This study aimed to identify functional neuroimaging patterns anticipating the clinical indication for deep brain stimulation (DBS) in patients with Parkinson's disease (PD). A cohort of prospectively recruited patients with PD underwent neurological evaluations and resting-state functional MRI (RS-fMRI) at baseline and annually for 4 years. Patients were divided into two groups: 19 patients eligible for DBS over the follow-up and 41 patients who did not meet the criteria to undergo DBS. Patients selected as candidates for DBS did not undergo surgery at this stage. Sixty age- and sex-matched healthy controls performed baseline evaluations. Graph analysis and connectomics assessed global and local topological network properties and regional functional connectivity at baseline and at each time point. At baseline, network analysis showed a higher mean nodal strength, local efficiency, and clustering coefficient of the occipital areas in candidates for DBS over time relative to controls and patients not eligible for DBS. The occipital hyperconnectivity pattern was confirmed by regional analysis. At baseline, a decreased functional connectivity between basal ganglia and sensorimotor/frontal networks was found in candidates for DBS compared to patients not eligible for surgery. In the longitudinal analysis, patient candidate for DBS showed a progressively decreased topological brain organization and functional connectivity, mainly in the posterior brain networks, and a progressively increased connectivity of basal ganglia network compared to non-candidates for DBS. RS-fMRI may support the clinical indication to DBS and could be useful in predicting which patients would be eligible for DBS in the earlier stages of PD.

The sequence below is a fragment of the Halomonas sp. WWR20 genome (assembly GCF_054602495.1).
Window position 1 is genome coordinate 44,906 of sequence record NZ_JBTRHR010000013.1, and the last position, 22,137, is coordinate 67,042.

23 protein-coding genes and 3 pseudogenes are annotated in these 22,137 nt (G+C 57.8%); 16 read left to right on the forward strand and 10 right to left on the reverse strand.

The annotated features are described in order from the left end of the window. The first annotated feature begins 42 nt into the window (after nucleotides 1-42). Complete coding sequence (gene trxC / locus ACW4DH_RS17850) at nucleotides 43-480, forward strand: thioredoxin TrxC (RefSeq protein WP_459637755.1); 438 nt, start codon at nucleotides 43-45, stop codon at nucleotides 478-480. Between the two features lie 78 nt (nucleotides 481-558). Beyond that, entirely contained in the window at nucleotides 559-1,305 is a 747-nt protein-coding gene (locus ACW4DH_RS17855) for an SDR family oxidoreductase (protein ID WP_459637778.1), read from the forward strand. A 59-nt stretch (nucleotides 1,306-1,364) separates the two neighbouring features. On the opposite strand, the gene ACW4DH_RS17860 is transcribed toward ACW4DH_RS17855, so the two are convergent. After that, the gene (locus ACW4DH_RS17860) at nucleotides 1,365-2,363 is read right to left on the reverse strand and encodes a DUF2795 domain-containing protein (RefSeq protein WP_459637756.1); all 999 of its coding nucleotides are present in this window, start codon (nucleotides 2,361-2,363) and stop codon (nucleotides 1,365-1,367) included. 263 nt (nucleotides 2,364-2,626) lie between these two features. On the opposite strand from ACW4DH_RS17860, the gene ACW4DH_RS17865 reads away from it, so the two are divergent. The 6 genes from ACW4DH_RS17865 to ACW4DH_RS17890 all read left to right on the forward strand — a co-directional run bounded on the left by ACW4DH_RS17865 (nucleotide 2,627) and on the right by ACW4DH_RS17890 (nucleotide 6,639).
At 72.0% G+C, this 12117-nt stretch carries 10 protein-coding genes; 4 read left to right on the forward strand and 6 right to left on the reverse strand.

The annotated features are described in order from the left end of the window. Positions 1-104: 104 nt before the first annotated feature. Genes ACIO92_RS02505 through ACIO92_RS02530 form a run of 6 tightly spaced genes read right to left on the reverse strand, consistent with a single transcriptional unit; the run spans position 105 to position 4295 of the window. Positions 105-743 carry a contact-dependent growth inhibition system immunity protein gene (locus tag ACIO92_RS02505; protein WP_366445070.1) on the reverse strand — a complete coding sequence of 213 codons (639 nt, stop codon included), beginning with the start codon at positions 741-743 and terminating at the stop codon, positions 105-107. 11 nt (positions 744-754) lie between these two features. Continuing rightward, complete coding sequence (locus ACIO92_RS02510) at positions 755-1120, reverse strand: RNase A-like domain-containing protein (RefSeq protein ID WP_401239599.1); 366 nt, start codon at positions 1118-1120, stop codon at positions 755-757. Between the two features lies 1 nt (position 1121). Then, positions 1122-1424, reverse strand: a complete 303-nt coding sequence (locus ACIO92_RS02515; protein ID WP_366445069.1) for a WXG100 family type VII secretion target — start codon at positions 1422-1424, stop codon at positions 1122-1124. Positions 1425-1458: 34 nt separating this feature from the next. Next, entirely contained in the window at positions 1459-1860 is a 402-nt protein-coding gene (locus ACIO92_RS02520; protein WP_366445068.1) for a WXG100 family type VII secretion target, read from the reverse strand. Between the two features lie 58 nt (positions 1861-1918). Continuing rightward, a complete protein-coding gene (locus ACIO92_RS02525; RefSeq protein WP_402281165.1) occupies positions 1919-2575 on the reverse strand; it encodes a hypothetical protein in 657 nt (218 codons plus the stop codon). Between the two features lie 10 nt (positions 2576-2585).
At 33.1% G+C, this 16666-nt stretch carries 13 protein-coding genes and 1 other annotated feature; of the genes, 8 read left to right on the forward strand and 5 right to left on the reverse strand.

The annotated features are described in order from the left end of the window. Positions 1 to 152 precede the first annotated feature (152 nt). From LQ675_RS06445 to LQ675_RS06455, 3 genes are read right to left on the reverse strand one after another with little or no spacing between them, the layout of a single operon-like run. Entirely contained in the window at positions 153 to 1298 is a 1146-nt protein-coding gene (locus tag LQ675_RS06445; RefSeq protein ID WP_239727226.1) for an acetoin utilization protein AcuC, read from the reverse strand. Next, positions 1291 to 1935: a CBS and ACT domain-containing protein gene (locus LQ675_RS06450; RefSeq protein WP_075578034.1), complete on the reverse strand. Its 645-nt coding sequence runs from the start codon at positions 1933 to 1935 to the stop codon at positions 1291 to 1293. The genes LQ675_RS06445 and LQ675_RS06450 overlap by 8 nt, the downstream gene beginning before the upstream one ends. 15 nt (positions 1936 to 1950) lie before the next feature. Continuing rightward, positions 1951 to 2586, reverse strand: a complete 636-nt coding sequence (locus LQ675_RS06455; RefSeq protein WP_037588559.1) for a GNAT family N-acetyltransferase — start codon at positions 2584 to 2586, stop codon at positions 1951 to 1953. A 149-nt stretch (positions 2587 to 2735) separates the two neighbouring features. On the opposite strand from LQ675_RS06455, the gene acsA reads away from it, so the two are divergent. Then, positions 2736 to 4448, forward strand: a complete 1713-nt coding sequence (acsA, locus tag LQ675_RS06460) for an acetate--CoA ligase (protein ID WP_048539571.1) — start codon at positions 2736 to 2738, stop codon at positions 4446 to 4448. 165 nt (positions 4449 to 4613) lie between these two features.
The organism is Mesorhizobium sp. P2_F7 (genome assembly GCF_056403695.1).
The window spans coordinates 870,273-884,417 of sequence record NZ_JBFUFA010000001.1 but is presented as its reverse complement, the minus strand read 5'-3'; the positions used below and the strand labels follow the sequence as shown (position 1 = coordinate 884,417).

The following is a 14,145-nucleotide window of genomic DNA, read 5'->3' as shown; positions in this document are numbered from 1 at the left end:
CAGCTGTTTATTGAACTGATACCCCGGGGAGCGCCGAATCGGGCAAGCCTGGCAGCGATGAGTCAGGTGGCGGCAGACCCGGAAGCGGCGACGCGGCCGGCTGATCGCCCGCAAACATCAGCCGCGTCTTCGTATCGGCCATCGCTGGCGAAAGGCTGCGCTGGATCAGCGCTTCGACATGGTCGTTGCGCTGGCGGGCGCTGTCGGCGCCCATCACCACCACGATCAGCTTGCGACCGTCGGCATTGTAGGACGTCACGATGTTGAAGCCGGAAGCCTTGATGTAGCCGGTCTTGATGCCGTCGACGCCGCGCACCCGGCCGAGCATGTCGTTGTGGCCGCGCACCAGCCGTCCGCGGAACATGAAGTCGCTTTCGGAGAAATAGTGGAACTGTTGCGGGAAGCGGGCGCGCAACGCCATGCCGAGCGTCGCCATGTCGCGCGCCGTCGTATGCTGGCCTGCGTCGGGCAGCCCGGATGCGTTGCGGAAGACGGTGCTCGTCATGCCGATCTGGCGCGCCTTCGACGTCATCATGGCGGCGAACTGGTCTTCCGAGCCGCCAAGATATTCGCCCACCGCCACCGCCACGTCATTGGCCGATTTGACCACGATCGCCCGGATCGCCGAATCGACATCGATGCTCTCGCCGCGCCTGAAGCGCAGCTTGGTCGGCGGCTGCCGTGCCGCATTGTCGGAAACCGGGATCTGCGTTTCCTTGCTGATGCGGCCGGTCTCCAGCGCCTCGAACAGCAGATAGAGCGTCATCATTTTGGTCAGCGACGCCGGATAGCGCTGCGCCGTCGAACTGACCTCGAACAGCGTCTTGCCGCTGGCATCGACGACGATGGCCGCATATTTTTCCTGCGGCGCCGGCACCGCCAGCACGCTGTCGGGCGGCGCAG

© 2022. The Author(s).